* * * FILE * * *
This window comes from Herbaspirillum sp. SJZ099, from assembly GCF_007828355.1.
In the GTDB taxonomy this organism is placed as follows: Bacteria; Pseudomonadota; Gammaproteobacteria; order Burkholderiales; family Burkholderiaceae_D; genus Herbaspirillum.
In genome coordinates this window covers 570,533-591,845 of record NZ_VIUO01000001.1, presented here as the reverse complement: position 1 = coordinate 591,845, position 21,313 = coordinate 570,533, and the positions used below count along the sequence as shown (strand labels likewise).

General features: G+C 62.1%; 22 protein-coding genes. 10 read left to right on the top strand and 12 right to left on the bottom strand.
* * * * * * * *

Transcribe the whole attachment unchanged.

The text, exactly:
This window comes from Herbaspirillum sp. SJZ099, from assembly GCF_007828355.1.
In the GTDB taxonomy this organism is placed as follows: Bacteria; Pseudomonadota; Gammaproteobacteria; order Burkholderiales; family Burkholderiaceae_D; genus Herbaspirillum.
In genome coordinates this window covers 570,533-591,845 of record NZ_VIUO01000001.1, presented here as the reverse complement: position 1 = coordinate 591,845, position 21,313 = coordinate 570,533, and the positions used below count along the sequence as shown (strand labels likewise).

General features: G+C 62.1%; 22 protein-coding genes. 10 read left to right on the top strand and 12 right to left on the bottom strand.